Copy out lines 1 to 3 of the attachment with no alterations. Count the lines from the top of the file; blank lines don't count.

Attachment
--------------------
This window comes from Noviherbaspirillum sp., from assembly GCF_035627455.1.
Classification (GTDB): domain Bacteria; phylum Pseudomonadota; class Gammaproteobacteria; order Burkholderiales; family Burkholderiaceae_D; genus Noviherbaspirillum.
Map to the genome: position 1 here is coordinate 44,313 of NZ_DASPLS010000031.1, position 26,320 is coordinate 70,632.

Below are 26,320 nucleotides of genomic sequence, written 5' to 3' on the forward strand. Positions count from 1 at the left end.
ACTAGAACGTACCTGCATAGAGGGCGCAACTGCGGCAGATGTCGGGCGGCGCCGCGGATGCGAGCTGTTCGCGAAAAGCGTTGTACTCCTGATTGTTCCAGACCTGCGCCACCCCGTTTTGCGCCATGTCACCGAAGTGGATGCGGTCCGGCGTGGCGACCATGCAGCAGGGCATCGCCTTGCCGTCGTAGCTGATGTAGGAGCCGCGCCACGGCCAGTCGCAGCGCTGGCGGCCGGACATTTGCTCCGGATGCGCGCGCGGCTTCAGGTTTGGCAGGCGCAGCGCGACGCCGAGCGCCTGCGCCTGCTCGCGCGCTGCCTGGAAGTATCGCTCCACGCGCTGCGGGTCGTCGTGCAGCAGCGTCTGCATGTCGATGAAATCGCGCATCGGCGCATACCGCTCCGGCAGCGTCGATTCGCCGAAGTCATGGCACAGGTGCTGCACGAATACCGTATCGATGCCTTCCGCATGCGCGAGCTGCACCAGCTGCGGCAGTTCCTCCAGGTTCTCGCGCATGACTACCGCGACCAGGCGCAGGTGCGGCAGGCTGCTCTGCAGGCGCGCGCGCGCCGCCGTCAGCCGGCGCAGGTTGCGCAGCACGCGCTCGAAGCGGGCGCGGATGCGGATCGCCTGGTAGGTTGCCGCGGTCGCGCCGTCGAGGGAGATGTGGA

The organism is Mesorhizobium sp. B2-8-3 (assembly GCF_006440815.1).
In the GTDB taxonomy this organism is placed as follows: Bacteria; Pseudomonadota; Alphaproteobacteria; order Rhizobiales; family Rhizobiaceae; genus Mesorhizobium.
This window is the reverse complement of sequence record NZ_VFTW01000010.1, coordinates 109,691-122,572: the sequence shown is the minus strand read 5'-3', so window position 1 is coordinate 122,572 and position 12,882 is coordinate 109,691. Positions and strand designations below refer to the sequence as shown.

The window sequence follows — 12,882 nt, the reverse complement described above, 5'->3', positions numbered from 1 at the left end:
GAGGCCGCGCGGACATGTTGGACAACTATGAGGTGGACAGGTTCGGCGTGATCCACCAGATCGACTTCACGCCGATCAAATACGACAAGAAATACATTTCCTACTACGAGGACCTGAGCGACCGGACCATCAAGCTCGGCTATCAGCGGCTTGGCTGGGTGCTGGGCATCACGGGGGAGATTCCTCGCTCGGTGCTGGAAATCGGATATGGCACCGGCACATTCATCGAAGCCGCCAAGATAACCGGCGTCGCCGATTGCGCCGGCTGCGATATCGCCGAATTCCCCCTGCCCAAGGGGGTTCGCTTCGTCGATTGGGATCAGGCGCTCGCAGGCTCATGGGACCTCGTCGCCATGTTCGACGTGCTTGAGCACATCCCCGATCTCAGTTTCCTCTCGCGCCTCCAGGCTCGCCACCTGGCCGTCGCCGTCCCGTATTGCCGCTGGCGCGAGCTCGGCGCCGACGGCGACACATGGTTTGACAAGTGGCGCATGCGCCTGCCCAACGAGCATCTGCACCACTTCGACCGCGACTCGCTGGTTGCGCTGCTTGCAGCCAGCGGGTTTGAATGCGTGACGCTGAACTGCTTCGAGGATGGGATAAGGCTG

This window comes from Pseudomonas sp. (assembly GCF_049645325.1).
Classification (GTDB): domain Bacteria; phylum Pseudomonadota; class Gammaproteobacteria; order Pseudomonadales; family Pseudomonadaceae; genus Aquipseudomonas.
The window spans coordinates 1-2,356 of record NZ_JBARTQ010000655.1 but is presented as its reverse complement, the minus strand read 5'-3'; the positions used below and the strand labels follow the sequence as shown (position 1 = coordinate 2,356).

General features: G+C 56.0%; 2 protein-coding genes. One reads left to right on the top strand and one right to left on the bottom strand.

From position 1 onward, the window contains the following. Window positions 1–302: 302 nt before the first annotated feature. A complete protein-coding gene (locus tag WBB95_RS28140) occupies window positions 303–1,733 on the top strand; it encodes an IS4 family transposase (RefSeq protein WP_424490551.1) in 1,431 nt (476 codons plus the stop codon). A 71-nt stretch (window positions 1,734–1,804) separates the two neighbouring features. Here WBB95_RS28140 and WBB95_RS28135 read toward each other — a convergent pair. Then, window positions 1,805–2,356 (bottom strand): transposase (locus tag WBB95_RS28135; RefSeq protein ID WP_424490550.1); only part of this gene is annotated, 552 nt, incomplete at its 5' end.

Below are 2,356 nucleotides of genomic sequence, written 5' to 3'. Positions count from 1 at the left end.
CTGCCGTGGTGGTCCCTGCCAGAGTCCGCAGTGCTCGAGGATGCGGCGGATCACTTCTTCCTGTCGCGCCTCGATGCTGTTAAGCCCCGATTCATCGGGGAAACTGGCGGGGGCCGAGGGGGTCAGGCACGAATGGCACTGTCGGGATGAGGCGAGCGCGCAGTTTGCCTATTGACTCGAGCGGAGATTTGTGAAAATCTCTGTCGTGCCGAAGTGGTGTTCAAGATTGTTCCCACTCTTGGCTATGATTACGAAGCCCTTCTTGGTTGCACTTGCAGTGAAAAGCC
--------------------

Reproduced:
This window comes from Noviherbaspirillum sp., from assembly GCF_035627455.1.
Classification (GTDB): domain Bacteria; phylum Pseudomonadota; class Gammaproteobacteria; order Burkholderiales; family Burkholderiaceae_D; genus Noviherbaspirillum.
Map to the genome: position 1 here is coordinate 44,313 of NZ_DASPLS010000031.1, position 26,320 is coordinate 70,632.